/Uni Bonn/ With their translucent bells, moon jellyfish (Aurelia aurita) move around the oceans in a very efficient way. Scientists at the University of Bonn have now used a mathematical model to investigate how these cnidarians manage to use their neural networks to control their locomotion even when they are injured. The results may also contribute to the optimization of underwater robots. The study has already been published online in the journal eLife; the final version will appear soon.
Moon jellyfish (Aurelia aurita) are common in almost all oceans. The cnidarians move about in the oceans with their translucent bells, which measure from three to 30 centimeters. “These jellyfish have ring-shaped muscles that contract, thereby pushing the water out of the bell,” explains lead author Fabian Pallasdies from the Neural Network Dynamics and Computation research group at the Institute of Genetics at the University of Bonn.
Moon jellyfish are particularly efficient when it comes to getting around: They create vortices at the edge of their bell, which increase propulsion. Pallasdies: “Furthermore, only the contraction of the bell requires muscle power; the expansion happens automatically because the tissue is elastic and returns to its original shape.”
Jellyfish for research into the origins of the nervous system
The scientists of the research group have now developed a mathematical model of the neural networks of moon jellyfish and used this to investigate how these networks regulate the movement of the animals. “Jellyfish are among the oldest and simplest organisms that move around in water,” says the head of the research group, Prof. Dr. Raoul-Martin Memmesheimer. On the basis of them and other early organisms, the origins of the nervous system will now be investigated.
Especially in the 50s and 80s of the last century, extensive experimental neurophysiological data were obtained on jellyfish, providing the researchers at the University of Bonn with a basis for their mathematical model. In several steps, they considered individual nerve cells, nerve cell networks, the entire animal and the surrounding water. “The model can be used to answer the question of how the excitation of individual nerve cells results in the movement of the moon jellyfish,” says Pallasdies.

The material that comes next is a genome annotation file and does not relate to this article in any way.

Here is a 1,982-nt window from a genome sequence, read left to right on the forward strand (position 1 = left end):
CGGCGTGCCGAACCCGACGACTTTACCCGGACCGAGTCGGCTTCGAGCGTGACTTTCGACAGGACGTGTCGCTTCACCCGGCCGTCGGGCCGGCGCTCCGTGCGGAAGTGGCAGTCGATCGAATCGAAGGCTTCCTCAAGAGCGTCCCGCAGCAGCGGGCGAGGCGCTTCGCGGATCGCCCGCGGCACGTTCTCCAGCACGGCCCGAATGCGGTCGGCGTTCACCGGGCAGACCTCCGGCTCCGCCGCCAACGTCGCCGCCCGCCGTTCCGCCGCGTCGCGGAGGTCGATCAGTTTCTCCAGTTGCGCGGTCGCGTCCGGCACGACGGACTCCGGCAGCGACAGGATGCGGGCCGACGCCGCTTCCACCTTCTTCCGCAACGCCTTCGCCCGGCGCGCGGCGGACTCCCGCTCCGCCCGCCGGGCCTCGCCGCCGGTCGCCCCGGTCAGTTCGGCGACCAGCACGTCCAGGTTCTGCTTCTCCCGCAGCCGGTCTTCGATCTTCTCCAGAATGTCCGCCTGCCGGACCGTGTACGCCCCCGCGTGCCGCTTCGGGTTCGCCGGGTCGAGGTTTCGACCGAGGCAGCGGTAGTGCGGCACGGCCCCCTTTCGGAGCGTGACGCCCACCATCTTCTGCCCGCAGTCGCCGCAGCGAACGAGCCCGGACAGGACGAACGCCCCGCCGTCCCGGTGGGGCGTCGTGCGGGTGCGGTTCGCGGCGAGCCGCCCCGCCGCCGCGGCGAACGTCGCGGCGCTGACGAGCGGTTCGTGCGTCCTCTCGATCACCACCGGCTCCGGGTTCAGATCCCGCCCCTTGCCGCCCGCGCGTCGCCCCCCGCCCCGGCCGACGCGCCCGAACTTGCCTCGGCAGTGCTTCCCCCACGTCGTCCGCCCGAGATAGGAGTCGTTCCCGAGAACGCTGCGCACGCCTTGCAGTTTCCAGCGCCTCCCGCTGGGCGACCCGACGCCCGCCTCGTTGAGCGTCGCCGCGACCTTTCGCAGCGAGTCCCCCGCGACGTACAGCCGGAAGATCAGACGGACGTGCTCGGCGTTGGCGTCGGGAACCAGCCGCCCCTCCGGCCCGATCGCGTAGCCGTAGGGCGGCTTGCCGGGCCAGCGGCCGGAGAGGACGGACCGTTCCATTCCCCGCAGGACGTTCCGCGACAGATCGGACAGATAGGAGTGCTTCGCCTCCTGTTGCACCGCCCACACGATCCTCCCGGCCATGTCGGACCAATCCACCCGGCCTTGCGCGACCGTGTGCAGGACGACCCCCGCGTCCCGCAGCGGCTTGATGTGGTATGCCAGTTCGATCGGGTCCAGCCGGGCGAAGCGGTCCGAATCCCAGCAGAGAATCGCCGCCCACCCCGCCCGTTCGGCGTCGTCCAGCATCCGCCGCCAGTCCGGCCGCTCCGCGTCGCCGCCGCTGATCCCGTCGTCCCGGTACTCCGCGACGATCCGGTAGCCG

The jellyfish can perceive their position with light stimuli and with a balance organ. If a moon jellyfish is turned by the ocean current, the animal compensates for this and moves further to the water surface, for example. With their model, the researchers were able to confirm the assumption that the jellyfish uses one neural network for swimming straight ahead and two for rotational movements.
Wave-shaped propagation of the excitation
The activity of the nerve cells spreads in the jellyfish’s bell in a wave-like pattern. As experiments from the 19th century already show, the locomotion even works when large parts of the bell are injured. Scientists at the University of Bonn are now able to explain this phenomenon with their simulations: “Jellyfish can pick up and transmit signals on their bell at any point,” says Pallasdies. When one nerve cell fires, the others fire as well, even if sections of the bell are impaired.
However, the wave-like propagation of the excitation in the jellyfish’s bell would be disrupted if the nerve cells fired randomly. As the researchers have now discovered on the basis of their model, this risk is prevented by the nerve cells not being able to become active again so quickly after firing.
The scientists hope that further research will shed light on the early evolution of the neural networks. At present, underwater robots are also being developed that move on the basis of the swimming principle of jellyfish. Pallasdies: “Perhaps our study can also help to improve the autonomous control of these robots.”
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